A flagship smartphone won't charm tech fans the world over if it can't snap top-quality pictures. To see how the new HTC One M8's camera stacks up, I pitted it against the iPhone 5SSamsung Galaxy S4Nokia Lumia 1020 and the older HTC One.

All photos were taken on full automatic mode at the maximum available resolution. Although every phone was held at the same distance from the scene, each phone has a different focal length, so some (particularly the Galaxy S4) look rather more zoomed in. Not every phone is represented in every slide -- the Lumia doesn't have an HDR mode, for example, and the old HTC One corrupted some of its images.

Click through the gallery above to see the HTC One M8's attempts at each scene. Below each pic, you'll see links to see the full-size, non-cropped version of its photos, along with the comparisons from its rivals.

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Photo by: Andrew Hoyle/CNET / Caption by:

First up, this lovely big house in West London. The One M8 managed to achieve a good overall exposure, although its white balance was rather on the cold side.

Check out how the rivals compared:

iPhone 5S

Samsung Galaxy S4

Nokia Lumia 1020

HTC One

HTC One M8 full-size image

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Photo by: Andrew Hoyle/CNET / Caption by:

While the colour was more natural here, the M8 didn't achieve as even an exposure. Compare the iPhone 5S's shot, which more clearly captured the dramatic grey clouds behind the trees. Only having 4 megapixels also means it lacks the full-screen detail offered by the iPhone, Galaxy S4 or Lumia 1020.

Check out how the rivals compared:

iPhone 5S

Samsung Galaxy S4

Nokia Lumia 1020

HTC One

HTC One M8 full-size image

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Photo by: Andrew Hoyle/CNET / Caption by:

A great shot here. Both exposure and colour tone looked good, with more contrast than the Lumia 1020.

Check out how the rivals compared:

iPhone 5S

Samsung Galaxy S4

Nokia Lumia 1020

HTC One

HTC One M8 full-size image

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Photo by: Andrew Hoyle/CNET / Caption by:

The M8 came out on top in terms of exposure and colour balance here. The iPhone 5S had an unusual orangey tint and seemed a little over-exposed.

On the downside, the 4-megapixel sensor again means that there's little clarity when you zoom in. For Facebook snaps, this will be fine, but if you want to crop into an image, 4 megapixels won't be enough.

Check out how the rivals compared:

iPhone 5S

Samsung Galaxy S4

Nokia Lumia 1020

HTC One

HTC One M8 full-size image

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Photo by: Andrew Hoyle/CNET / Caption by:

A great, natural colour tone overall here, but the water has overexposed, making it look like bright white globules falling, rather than a clear stream.

Check out how the rivals compared:

iPhone 5S

Samsung Galaxy S4

Nokia Lumia 1020

HTC One

HTC One M8 full-size image

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Photo by: Andrew Hoyle/CNET / Caption by:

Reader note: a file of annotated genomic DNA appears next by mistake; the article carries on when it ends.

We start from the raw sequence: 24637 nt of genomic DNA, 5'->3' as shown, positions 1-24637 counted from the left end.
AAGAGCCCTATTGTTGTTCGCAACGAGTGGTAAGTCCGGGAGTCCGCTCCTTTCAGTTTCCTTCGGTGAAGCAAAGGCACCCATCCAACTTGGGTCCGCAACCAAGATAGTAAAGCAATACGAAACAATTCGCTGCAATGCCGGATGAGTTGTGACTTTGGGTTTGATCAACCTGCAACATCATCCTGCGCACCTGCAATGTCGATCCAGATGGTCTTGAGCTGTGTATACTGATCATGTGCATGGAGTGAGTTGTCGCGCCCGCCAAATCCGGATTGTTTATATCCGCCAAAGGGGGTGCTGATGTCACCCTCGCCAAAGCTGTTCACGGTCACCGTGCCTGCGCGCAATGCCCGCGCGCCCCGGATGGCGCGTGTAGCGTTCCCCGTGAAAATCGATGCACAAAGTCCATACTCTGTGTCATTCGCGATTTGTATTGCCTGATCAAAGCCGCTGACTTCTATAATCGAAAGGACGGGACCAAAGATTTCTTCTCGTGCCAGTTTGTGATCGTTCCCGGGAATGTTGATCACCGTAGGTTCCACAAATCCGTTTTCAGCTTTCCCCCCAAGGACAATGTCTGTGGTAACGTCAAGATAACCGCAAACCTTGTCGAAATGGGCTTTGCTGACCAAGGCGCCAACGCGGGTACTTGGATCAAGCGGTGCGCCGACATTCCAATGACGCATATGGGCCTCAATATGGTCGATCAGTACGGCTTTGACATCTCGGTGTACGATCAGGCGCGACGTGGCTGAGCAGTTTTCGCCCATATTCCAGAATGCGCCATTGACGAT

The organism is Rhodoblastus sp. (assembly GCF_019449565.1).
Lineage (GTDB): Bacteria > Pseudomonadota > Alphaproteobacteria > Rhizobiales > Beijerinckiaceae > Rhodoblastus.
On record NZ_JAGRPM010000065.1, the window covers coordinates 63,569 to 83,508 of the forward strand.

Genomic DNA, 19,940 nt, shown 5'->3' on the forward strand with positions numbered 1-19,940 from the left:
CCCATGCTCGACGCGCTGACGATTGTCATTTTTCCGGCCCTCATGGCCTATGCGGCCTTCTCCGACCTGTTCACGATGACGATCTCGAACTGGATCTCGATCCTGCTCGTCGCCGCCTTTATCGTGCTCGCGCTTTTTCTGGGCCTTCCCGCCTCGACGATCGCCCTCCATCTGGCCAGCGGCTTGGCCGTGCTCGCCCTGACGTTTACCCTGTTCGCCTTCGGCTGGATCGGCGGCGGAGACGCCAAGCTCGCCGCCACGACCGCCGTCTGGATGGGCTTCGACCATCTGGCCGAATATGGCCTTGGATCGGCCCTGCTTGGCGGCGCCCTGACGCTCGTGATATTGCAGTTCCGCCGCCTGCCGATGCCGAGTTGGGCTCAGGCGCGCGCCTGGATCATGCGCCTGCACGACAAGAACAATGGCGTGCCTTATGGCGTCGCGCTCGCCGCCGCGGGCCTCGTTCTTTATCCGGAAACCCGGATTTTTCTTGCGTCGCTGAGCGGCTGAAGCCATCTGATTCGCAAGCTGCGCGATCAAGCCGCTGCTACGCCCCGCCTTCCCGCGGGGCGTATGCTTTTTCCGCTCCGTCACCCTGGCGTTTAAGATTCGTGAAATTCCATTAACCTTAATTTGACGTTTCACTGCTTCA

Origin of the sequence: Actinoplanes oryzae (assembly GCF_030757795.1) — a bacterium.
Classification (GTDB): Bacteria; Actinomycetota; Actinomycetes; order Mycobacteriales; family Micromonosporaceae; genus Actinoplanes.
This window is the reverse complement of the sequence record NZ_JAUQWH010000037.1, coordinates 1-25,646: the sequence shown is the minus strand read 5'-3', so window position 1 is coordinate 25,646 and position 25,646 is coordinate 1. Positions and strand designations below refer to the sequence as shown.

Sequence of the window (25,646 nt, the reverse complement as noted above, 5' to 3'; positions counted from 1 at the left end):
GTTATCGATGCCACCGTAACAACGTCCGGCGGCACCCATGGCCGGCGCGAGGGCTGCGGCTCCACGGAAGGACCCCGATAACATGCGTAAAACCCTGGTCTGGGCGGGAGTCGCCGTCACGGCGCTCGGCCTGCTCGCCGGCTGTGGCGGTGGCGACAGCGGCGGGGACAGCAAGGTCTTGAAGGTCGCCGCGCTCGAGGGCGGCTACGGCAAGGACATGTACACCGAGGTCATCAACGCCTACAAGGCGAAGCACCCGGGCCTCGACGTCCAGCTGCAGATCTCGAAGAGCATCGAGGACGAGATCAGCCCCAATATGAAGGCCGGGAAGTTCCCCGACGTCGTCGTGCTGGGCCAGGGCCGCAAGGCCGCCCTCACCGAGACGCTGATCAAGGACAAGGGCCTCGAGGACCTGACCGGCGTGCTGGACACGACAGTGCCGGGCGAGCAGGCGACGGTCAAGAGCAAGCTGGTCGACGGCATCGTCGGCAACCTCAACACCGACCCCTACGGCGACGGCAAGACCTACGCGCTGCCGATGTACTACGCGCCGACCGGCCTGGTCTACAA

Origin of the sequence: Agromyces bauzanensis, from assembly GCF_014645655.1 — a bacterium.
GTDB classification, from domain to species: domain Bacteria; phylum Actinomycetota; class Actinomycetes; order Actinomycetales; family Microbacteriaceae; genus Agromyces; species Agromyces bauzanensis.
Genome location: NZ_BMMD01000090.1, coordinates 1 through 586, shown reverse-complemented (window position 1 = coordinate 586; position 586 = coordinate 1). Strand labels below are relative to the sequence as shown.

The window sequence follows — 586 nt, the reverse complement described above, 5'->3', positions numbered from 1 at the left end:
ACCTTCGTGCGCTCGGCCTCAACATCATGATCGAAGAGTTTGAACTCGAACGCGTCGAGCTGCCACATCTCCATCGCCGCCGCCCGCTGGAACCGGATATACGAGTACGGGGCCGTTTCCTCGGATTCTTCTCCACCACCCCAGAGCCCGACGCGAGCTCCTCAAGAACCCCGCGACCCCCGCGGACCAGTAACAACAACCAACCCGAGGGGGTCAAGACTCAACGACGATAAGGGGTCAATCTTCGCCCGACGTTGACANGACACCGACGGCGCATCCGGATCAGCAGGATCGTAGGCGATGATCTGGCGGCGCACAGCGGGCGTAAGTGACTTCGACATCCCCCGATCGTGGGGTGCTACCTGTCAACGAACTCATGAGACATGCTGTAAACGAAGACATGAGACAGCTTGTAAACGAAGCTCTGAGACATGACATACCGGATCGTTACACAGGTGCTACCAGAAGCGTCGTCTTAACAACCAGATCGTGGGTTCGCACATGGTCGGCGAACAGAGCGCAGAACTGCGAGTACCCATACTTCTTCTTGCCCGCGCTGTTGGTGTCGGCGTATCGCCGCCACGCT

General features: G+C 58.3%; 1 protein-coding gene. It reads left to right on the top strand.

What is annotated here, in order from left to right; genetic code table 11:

A disappointing effort from the M8 here. It has only exposed for the dark brickwork beneath the bridge. That part of the shot is more easily visible than in the iPhone's shot, but the rich blue sky is completely washed out.

Note that I tapped to focus and meter in the centre of the image under the bridge on all phones, so all of them were exposing for the same part of the scene.

Check out how the rivals compared:

iPhone 5S

Samsung Galaxy S4

HTC One

HTC One M8 full-size image

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Photo by: Andrew Hoyle/CNET / Caption by:

Turning HDR mode on didn't help matters. Although it's made the brickwork brighter, it's done nothing to rescue the bright sky. The iPhone 5S managed to maintain a rich sky, while the older HTC One did a fair job at keeping the sky under control and still showing plenty of detail in the brickwork.

Check out how the rivals compared:

iPhone 5S

Samsung Galaxy S4

HTC One

HTC One M8 full-size image

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Photo by: Andrew Hoyle/CNET / Caption by:

This non-HDR image has again slightly overexposed clouds, although to nowhere near the same extent as the bridge photo. Both the iPhone 5S and Galaxy S4 managed to capture much more balanced scenes.

Check out how the rivals compared:

iPhone 5S

Samsung Galaxy S4

Nokia Lumia 1020

HTC One

HTC One M8 full-size image

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Photo by: Andrew Hoyle/CNET / Caption by:

HDR mode didn't help at all in keeping the clouds under control. If anything, it only really served to make the scene look a little unnatural.

Check out how the rivals compared:

iPhone 5S

Samsung Galaxy S4

HTC One

HTC One M8 full-size image

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Photo by: Andrew Hoyle/CNET / Caption by:

The M8's white balance was way off here, making this scene look very cold and blue.

Check out how the rivals compared:

iPhone 5S

Samsung Galaxy S4

Nokia Lumia 1020

HTC One

HTC One M8 full-size image

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Photo by: Andrew Hoyle/CNET / Caption by:

With HDR mode enabled, the colour balance was brought under control. It's a generally great pic, with great exposure overall.

Check out how the rivals compared: